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Environmental DNA metabarcoding reveals the presence of a small, quick-moving, nocturnal water shrew in a forest stream

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Chimarrogale platycephala (Japanese water shrew) is an endangered, semi-aquatic mammal species in Japan, and understanding the C. platycephala habitat is vital for conservation planning. However, the species is difficult to locate using conventional methods, like visual observations and camera/video traps, due to its small size, nocturnal behavior, and low population densities in semi-aquatic environments. Environmental DNA (eDNA) analysis has been used to survey distributions of macro-organisms, with the advantage of non-invasiveness, high sensitivity, and cost-effectiveness. In this study, we analyzed the eDNA in flowing water from possible C. platycephala habitats, using a metabarcoding approach that allows simultaneous multi-species detection. The eDNA of this species was detected at 2 of the 16 study sites. Based on eDNA screening data, camera trap surveys confirmed the presence of shrews at both locations. This study successfully discovered a previously unknown habitat of an endangered semi-aquatic mammal, using eDNA metabarcoding and camera traps. Wide ranging use of eDNA surveys will facilitate detection and appropriate conservation of C. platycephala, and can be applied to other critically endangered semi-aquatic mammals.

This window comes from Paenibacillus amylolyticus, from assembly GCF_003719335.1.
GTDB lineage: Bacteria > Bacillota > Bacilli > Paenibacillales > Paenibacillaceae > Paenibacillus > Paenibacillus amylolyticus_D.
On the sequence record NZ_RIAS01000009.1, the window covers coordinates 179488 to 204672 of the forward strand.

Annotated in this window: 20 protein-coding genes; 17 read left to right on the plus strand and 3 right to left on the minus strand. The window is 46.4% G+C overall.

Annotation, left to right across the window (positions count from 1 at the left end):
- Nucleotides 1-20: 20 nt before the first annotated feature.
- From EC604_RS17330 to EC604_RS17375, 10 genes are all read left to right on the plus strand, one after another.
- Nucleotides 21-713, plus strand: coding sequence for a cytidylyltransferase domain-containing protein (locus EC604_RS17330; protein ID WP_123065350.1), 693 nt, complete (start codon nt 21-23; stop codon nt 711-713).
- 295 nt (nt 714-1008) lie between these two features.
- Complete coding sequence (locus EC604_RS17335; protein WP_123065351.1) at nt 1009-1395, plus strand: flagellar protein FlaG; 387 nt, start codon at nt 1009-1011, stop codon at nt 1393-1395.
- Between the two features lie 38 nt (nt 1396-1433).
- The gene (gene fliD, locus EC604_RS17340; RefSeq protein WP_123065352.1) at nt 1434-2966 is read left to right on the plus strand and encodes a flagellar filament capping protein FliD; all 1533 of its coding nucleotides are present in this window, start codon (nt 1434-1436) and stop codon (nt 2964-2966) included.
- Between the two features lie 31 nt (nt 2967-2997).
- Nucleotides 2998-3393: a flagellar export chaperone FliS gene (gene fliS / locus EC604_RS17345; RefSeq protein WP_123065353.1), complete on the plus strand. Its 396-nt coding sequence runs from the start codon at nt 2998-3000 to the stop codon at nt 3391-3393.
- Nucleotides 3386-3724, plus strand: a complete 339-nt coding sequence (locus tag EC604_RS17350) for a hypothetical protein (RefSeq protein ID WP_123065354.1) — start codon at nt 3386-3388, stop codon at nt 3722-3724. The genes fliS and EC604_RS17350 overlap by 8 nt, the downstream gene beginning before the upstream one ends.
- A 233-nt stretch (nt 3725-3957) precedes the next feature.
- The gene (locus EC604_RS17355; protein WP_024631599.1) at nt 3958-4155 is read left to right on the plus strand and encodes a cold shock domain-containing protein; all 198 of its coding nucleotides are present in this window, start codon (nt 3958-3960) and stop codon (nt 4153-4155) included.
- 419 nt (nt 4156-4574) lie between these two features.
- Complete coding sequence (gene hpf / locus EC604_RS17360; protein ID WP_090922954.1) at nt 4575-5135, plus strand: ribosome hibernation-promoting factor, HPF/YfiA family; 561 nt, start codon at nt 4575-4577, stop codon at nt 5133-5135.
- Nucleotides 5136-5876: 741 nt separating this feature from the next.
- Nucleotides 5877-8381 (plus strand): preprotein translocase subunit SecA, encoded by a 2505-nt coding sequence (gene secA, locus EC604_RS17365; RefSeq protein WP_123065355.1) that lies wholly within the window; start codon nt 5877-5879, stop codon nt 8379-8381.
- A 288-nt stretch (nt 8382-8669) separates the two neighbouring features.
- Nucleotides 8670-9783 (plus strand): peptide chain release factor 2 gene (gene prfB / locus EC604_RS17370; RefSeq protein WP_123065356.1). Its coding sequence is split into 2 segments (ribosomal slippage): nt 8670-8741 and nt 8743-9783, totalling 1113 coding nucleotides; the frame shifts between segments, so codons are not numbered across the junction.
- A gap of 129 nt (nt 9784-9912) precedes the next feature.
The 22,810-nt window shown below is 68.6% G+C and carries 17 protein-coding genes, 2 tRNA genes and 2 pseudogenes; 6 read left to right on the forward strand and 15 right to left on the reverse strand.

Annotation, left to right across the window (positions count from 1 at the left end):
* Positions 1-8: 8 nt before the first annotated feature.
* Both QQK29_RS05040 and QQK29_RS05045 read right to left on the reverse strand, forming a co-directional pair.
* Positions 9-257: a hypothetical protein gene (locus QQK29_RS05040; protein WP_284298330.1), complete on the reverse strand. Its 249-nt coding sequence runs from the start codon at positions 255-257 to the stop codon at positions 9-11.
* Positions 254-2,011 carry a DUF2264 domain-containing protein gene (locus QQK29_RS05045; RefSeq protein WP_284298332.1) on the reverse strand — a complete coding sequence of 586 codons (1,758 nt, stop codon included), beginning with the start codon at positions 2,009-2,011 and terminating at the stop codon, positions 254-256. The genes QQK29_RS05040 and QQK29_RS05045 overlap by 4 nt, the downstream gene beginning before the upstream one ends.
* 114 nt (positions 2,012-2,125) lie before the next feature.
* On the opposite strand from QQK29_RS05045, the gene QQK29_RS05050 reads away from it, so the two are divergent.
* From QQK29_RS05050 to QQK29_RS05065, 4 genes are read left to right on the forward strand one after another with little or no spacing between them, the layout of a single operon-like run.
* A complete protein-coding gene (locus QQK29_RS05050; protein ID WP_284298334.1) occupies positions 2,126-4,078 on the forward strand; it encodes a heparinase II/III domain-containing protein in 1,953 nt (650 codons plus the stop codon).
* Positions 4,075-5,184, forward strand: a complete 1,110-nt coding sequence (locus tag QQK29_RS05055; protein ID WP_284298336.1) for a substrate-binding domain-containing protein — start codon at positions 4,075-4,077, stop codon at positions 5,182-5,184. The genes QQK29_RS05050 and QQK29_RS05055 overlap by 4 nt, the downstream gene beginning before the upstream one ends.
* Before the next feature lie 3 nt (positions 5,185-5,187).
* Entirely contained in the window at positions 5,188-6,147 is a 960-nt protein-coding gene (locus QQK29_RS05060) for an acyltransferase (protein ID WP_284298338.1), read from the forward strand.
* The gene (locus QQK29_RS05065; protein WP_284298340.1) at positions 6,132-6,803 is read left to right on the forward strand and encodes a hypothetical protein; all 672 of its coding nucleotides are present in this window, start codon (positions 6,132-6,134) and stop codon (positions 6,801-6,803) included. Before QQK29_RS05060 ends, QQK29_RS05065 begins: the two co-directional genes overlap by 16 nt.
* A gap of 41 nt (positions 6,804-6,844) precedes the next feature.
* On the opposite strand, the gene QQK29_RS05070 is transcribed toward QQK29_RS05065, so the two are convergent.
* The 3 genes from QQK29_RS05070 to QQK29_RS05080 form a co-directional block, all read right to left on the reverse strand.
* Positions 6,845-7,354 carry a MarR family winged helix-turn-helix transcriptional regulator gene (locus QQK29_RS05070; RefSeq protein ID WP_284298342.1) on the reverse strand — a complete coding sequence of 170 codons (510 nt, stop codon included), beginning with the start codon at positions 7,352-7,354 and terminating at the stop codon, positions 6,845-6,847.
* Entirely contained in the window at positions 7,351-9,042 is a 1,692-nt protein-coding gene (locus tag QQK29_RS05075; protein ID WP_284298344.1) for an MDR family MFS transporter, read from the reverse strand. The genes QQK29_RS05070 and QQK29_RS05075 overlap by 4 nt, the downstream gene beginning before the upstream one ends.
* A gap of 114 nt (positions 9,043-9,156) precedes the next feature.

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Fig. 1
Fig. 2

Data availability

DDBJ accession numbers of the present DNA sequences are as follows: DRA Submission ID = DRA009286, BioProject ID = PRJDB4990, and BioSample ID = SAMD00194191–SAMD00194229. DNA sequences can be viewed directly at


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We would like to thank World Freshwater Aquarium Aquatotto Gifu for providing information on C. platycephala.

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Correspondence to Masayuki Ushio or Yuji Isagi.

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Yonezawa, S., Ushio, M., Yamanaka, H. et al. Environmental DNA metabarcoding reveals the presence of a small, quick-moving, nocturnal water shrew in a forest stream. Conserv Genet 21, 1079–1084 (2020).

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